STiR coffee and tea magazine

Volume 3, Number 1

Issue link:

Contents of this Issue


Page 45 of 75

46 STiR tea & coffee industry international T he notion that capsules make better coffee than fresh ground is mere marketing. Meaningful comparisons always give skillfully prepared handmade premium fresh-ground coffee the nod but when it comes to convenience, coffee pressed between filter paper wins hands down. Single-serve pods (ground coffee pressed between two sheets of filter material) predate sealed and open-sided plastic and aluminum capsules. Individually packed, they retain their freshness as long as cups and discs. At 40 cents per serving they are also 15-20 cents less expensive per cup and a much more sustainable single-serve option. Roasters have practiced 50 years to control the variables that insure consistent cup quality keeping pace with advances in restaurant, convenience and office coffee brew- ers that are well beyond the capabilities of all but the most expensive capsule machines. Filter pods are a significant part of the predicted $8 billion growth in single-cup sales by 2017, a five-year increase of 2.5 times, according to Ross Colbert, analyst with Rabobank International. In his presentation "In Pods We Trust" Colbert estimated pod sales at $5.1 billion in Europe in 2013, almost twice that of the U.S. His calcula- tions include Nespresso capsules which in 2012 accounted for 26% of market value, according to research by Euromonitor International. "Pods are actually benefitting from the recession – European consumers are not spending money in cafes but purchasing pod coffee machines in order to replicate the café experience at home for a better value," he said. Coffee Pods are Homeward Bound Senseo plans a return to North America. By Dan Bolton Filter pods contain 7-12 grams of ground roast and sell for 40 cents.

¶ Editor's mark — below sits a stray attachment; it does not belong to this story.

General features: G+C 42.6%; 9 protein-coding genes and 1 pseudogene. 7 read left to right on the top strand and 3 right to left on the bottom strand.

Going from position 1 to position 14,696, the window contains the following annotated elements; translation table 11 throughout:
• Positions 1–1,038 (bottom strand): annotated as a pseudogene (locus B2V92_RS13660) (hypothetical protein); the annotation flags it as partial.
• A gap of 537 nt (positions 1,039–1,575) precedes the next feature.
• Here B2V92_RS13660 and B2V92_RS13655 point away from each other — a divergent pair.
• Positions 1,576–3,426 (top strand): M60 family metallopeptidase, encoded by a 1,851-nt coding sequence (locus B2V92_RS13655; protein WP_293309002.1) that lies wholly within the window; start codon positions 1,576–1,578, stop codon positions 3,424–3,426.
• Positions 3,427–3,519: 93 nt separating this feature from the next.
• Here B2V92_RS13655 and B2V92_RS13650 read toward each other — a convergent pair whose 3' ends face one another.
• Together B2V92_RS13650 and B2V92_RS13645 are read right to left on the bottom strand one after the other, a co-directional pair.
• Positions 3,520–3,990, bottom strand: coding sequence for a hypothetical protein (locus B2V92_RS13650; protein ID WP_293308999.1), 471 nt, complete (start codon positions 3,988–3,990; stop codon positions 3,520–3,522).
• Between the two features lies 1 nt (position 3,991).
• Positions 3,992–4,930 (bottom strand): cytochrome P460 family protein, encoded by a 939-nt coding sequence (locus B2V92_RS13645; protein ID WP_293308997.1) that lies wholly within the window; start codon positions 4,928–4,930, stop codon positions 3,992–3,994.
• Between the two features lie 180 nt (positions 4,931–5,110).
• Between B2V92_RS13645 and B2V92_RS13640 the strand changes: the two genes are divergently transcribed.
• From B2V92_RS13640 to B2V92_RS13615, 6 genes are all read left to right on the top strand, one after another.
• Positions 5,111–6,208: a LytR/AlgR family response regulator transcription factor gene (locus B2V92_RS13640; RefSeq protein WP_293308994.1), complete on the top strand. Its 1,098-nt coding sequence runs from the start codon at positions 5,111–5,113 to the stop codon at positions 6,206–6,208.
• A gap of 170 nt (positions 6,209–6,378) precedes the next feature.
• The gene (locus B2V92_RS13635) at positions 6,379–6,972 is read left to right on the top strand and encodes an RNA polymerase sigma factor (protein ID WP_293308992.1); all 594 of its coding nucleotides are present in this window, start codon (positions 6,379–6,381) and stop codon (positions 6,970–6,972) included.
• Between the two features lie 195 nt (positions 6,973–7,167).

Articles in this issue

Archives of this issue

view archives of STiR coffee and tea magazine - Volume 3, Number 1